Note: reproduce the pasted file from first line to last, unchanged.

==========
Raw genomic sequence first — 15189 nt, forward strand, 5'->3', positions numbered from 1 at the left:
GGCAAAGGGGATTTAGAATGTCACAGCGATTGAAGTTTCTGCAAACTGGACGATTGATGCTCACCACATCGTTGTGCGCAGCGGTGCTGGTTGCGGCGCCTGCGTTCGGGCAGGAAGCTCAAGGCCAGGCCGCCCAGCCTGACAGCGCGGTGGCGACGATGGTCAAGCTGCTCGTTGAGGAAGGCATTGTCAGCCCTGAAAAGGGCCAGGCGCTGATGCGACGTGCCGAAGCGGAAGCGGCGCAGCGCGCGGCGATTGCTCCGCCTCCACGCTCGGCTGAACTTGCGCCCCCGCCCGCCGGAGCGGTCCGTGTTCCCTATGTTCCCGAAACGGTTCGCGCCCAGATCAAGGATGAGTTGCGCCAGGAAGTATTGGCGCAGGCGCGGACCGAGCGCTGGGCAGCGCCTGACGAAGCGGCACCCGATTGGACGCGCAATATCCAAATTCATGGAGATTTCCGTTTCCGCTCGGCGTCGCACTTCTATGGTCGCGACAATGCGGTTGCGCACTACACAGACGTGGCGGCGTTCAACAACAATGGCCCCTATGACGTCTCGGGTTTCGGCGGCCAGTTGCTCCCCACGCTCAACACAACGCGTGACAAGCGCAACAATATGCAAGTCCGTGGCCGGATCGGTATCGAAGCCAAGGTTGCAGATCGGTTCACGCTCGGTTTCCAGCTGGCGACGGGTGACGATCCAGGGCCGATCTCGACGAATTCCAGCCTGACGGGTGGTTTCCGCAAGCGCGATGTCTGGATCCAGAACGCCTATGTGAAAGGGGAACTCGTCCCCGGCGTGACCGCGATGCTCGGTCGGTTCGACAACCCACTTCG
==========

Raw genomic sequence first — 15189 nt, forward strand, 5'->3', positions numbered from 1 at the left:
GGCAAAGGGGATTTAGAATGTCACAGCGATTGAAGTTTCTGCAAACTGGACGATTGATGCTCACCACATCGTTGTGCGCAGCGGTGCTGGTTGCGGCGCCTGCGTTCGGGCAGGAAGCTCAAGGCCAGGCCGCCCAGCCTGACAGCGCGGTGGCGACGATGGTCAAGCTGCTCGTTGAGGAAGGCATTGTCAGCCCTGAAAAGGGCCAGGCGCTGATGCGACGTGCCGAAGCGGAAGCGGCGCAGCGCGCGGCGATTGCTCCGCCTCCACGCTCGGCTGAACTTGCGCCCCCGCCCGCCGGAGCGGTCCGTGTTCCCTATGTTCCCGAAACGGTTCGCGCCCAGATCAAGGATGAGTTGCGCCAGGAAGTATTGGCGCAGGCGCGGACCGAGCGCTGGGCAGCGCCTGACGAAGCGGCACCCGATTGGACGCGCAATATCCAAATTCATGGAGATTTCCGTTTCCGCTCGGCGTCGCACTTCTATGGTCGCGACAATGCGGTTGCGCACTACACAGACGTGGCGGCGTTCAACAACAATGGCCCCTATGACGTCTCGGGTTTCGGCGGCCAGTTGCTCCCCACGCTCAACACAACGCGTGACAAGCGCAACAATATGCAAGTCCGTGGCCGGATCGGTATCGAAGCCAAGGTTGCAGATCGGTTCACGCTCGGTTTCCAGCTGGCGACGGGTGACGATCCAGGGCCGATCTCGACGAATTCCAGCCTGACGGGTGGTTTCCGCAAGCGCGATGTCTGGATCCAGAACGCCTATGTGAAAGGGGAACTCGTCCCCGGCGTGACCGCGATGCTCGGTCGGTTCGACAACCCACTTCG